@HemerotecaRMCF Response: Yes, definitely. For the youth who have seen Real Madrid win so many Champions in recent years it may be strange, but in those years Europe was something unattainable. The defeat in Paris in 81 and in Goteborg 83 were tough. Real Madrid always looked to Europe to remember old successes, and especially in bad league years. The defeat in Brussels was regrettable, but both the players and the fans conspired separately to come back. It is difficult to explain because there are hardly any precedents for similar situations. Perhaps the mystique of the stadium and the shield could weigh on the Belgian team, which, as Valdano would say, succumbed to a scenic fear. That and that the public that went to the stadium in those years, let us remember that the European matches were not paid but paid, it was different with more desire to fight and win. As difficult as it was.

Photo From: France Football, Issue 2017, December 4, 1984

(November 28, 1984, UEFA Cup, Anderlecht 3-Real Madrid 0)

Photo From: France Football, Issue 2017, December 4, 1984

(November 28, 1984, UEFA Cup, Anderlecht 3-Real Madrid 0)


Soccernostalgia Question: Is the earlier round elimination of Rijeka also a memorable ‘Remontada’? Certainly defeating Inter (3-0) in the semifinals after (0-2) first leg loss, had the feel of yet again overcoming impossible odds. What do you remember?

SVilarino Response: Rijeka became famous for a reason: them having a deaf-mute player sent of for dissent. It was a very tough game and I’m not sure if Madrid deserved to go through.

@HemerotecaRMCF Response: It was a comeback that is always forgotten by circumstances. It was a bad game, with rain, the public did not fill the stadium and with arbitration decisions that in some cases could be discussed. To all this is added that a famous journalist of the time and with a lot of power, Jose Maria Garcia, said that they had expelled Denica, a deaf-mute player, for protesting. Leaving aside that a player can protest without speaking, his expulsion was not because of that but because of wasted time. The team played badly and I ended up playing against 8 to be able to come back in the last 10 minutes. She is never usually mentioned for the bad game, for the expulsion of Denica and the rival's entity. Antimadridismo always remembers this game and many Madridistas seem to be ashamed, I don't know very well why when there is no reason for it.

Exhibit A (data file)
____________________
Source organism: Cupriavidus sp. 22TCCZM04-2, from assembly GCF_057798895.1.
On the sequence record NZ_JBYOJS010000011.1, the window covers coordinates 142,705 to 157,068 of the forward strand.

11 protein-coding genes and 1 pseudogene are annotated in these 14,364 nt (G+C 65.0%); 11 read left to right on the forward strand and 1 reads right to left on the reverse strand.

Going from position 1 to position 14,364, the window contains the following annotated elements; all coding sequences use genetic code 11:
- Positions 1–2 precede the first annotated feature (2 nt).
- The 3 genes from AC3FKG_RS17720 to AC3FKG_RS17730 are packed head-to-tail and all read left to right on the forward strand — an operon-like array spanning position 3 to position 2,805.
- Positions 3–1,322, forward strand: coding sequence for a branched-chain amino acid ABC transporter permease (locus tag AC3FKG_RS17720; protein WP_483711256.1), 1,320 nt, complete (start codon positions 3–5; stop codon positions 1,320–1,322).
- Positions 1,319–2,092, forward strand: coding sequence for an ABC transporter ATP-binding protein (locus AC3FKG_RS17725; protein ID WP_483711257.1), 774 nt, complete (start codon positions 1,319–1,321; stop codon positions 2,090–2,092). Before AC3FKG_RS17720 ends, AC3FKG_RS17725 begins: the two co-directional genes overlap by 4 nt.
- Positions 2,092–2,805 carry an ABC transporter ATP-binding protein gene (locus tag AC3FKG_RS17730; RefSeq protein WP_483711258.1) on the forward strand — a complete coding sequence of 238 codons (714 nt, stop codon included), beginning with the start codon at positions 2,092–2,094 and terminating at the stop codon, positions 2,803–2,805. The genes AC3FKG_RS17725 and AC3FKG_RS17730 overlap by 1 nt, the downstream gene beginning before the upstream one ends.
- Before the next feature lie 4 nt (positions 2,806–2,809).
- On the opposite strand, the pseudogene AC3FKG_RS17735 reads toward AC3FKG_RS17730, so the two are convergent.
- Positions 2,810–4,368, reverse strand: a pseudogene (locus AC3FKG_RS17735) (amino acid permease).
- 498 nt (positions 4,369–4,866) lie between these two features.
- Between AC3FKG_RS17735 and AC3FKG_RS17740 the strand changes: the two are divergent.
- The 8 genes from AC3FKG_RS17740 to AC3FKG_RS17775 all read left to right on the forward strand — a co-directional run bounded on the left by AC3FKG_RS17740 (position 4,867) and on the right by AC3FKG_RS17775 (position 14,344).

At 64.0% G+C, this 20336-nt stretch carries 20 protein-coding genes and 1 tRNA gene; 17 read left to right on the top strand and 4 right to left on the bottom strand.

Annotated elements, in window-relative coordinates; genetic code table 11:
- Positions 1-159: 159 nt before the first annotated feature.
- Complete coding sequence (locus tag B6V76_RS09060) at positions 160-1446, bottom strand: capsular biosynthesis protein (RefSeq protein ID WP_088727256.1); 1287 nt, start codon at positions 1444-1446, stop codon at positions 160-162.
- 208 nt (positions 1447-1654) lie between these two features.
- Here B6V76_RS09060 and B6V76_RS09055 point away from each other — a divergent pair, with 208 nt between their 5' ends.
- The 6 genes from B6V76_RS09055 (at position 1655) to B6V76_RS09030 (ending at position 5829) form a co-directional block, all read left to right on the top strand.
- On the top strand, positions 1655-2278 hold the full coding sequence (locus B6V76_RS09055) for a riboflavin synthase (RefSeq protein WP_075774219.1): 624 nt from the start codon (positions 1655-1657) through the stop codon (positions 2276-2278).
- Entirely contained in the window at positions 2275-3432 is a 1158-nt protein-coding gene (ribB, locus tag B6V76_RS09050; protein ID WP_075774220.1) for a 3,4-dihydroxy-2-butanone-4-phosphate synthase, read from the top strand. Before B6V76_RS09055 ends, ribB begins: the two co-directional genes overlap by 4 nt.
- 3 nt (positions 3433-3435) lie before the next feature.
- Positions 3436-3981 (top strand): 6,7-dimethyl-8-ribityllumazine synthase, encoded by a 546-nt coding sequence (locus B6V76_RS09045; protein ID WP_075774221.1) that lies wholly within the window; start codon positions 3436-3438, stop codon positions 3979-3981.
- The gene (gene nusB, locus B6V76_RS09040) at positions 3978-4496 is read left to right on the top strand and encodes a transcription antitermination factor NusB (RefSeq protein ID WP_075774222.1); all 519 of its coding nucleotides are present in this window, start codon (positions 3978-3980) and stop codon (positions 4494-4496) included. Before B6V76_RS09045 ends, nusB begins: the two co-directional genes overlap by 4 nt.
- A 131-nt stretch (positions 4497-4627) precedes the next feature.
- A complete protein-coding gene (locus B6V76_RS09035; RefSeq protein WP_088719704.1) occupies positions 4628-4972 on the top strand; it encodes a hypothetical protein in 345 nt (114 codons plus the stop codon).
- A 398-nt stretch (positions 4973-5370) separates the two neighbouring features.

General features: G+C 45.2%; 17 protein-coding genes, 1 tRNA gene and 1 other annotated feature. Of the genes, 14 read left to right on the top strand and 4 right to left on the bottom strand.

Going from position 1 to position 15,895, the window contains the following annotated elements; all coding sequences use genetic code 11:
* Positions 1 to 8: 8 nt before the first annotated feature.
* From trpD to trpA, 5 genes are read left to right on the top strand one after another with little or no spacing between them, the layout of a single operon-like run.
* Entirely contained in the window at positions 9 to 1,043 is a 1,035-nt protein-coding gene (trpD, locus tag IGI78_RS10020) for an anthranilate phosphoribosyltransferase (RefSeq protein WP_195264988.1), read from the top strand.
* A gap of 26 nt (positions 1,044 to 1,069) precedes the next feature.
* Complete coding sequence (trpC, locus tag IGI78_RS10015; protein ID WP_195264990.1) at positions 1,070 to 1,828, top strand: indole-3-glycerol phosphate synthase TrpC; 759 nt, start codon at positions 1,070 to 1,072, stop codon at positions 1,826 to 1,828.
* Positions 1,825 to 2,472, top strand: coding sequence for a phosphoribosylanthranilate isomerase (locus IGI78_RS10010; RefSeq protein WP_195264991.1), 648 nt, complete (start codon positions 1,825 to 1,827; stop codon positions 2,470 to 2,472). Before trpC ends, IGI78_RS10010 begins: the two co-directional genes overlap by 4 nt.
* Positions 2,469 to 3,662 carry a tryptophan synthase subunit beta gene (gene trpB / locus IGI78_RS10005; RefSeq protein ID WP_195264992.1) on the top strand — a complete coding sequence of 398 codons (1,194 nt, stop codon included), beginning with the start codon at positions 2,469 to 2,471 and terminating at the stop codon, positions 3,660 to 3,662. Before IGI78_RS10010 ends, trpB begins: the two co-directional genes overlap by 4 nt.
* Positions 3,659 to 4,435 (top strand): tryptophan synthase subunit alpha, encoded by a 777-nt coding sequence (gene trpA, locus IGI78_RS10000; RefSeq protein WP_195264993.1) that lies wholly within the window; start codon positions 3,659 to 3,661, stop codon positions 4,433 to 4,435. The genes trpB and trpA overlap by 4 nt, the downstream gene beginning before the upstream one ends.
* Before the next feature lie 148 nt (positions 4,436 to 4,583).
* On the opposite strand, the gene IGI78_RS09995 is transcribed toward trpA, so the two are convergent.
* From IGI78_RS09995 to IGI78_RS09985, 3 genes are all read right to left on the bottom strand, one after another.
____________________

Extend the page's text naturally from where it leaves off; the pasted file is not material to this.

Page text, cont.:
Photo From: France Football, Issue 2038, April 30, 1985

(Michel scoring, April 24, 1985, UEFA Cup, Real Madrid 3-Inter 0)

Soccernostalgia Question: The aforementioned (0-2) loss vs. Inter in April in the UEFA Cup seminfinals spelled the end of Amancio as Manager. He was replaced by Luis Molowny. How did public and press view this appointment so late in the season?

SVilarino Response: As I said, Molowny was the man for the job. He was very well known for his previous stints as a caretaker. It was an obvious and easy solution. The results proved it right. He was keen on a technical, passionate, type of football, and Real fans like it.

@HemerotecaRMCF Response: Surprisingly. It is true that it was known that the locker room-coach relationship was not good. But no one could expect Amancio to be dismissed on the eve of a vital match. A lot was said about the night at the hotel in Milan and De Carlos tried to save the situation by breaking through the weakest link. The truth is that he also had nothing to lose because he was not going to continue in the presidency, and in that way he gave power and reason to the players. At least he had a part that everyone liked, which was Molowny.